Word for word: Democratic lawmaker says education choice saved his life

Editor’s note: Last week, as members of the Florida House Education & Employment Committee debated HB 1, some lawmakers shared how education choice, or the lack of it, shaped their lives. Among them was Rep. Gallop Franklin II. The Tallahassee Democrat, one of two members of his party who joined the Republican majority in supporting the education savings account legislation, offered remarks during debate on the bill, which cleared its last committee on Friday and heads to the House floor.

“There is a story I want to tell you. There was a young boy who was in school, and his teachers told him because of his ADHD and the issues he had and behavior problems, he was more destined for jail than he was to graduate from high school.

At the time, his mother worked for the state of Florida and his dad worked overnight stocking shelves for Publix pharmacy. And they had to make a decision … Well, that kid was homeschooled from second grade to eighth grade. He eventually ended up going back to public school and actually graduating in the top 10 percent of his class.

After that, he went to college and became student body president, a pharmacist, and now is a state representative. So, this person I’m talking about was actually me. I embody school choice and would not be who I am today without those options …

Before school choice, to be honest with you, only wealthy people had a choice to look for wherever they could put their children. But now that we’re prioritizing this bill to ensure that we can focus on the low- middle class and middle-class working families to have that option, I believe (it) will help with student success.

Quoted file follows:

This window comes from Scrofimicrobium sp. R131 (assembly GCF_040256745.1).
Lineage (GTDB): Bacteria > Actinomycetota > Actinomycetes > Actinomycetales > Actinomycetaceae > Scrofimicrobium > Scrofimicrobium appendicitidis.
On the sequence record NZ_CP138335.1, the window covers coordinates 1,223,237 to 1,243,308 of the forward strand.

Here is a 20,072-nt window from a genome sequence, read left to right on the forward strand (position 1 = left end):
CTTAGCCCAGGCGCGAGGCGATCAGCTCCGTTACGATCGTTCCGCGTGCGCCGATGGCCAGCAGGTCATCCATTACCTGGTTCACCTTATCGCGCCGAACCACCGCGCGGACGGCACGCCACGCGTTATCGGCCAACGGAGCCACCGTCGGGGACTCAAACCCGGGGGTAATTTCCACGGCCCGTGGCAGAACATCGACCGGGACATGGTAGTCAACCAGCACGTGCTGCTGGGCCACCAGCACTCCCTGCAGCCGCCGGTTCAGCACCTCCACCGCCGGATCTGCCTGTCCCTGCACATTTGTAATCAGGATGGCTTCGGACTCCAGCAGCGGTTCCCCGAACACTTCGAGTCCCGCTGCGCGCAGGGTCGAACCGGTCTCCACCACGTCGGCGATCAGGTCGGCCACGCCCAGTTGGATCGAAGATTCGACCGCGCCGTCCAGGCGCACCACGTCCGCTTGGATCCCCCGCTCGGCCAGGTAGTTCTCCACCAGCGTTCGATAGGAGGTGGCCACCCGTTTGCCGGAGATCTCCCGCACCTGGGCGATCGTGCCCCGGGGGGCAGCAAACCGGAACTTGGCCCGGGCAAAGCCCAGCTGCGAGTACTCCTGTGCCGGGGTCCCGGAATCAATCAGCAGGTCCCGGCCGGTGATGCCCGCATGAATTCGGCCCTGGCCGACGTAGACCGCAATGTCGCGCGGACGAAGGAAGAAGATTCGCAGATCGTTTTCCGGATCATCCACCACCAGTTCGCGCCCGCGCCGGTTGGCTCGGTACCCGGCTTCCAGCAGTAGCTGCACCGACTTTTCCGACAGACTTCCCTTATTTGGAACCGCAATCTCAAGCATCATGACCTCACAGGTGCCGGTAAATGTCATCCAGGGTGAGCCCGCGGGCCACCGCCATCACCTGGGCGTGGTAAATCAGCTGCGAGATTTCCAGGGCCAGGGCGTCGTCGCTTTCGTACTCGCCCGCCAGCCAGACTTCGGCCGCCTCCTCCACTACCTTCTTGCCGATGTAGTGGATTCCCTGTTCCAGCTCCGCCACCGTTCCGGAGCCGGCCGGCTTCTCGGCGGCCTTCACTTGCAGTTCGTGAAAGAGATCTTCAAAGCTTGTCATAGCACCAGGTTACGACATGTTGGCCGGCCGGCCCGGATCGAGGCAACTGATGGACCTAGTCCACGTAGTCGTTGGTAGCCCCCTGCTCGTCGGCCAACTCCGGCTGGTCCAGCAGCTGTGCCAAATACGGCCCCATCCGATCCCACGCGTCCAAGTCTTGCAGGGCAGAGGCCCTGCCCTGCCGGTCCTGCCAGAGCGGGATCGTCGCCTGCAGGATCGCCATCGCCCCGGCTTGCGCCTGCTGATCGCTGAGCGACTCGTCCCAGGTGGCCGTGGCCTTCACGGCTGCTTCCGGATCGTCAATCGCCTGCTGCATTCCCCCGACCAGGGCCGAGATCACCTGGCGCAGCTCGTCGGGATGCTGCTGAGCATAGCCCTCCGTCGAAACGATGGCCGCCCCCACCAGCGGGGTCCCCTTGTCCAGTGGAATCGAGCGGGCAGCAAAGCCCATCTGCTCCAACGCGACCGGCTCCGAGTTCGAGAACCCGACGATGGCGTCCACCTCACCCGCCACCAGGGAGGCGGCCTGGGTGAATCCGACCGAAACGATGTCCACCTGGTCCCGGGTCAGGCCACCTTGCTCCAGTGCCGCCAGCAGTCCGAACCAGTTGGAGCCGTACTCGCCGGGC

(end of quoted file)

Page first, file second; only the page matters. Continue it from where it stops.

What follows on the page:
Often times, we align ourselves behind institutions, and I completely support public schools, but I don’t believe every shoe fits all feet, and I would be in jail today if not for my mother making the sacrifice to save my life.”

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BY Lisa Buie

Lisa Buie is senior reporter for NextSteps. The daughter of a public school superintendent, she spent more than a dozen years as a reporter and bureau chief at the Tampa Bay Times before joining Shriners Hospitals for Children — Tampa, where she served for nearly five years as marketing and communications manager. She lives with her husband and their teenage son, who has benefited from education choice.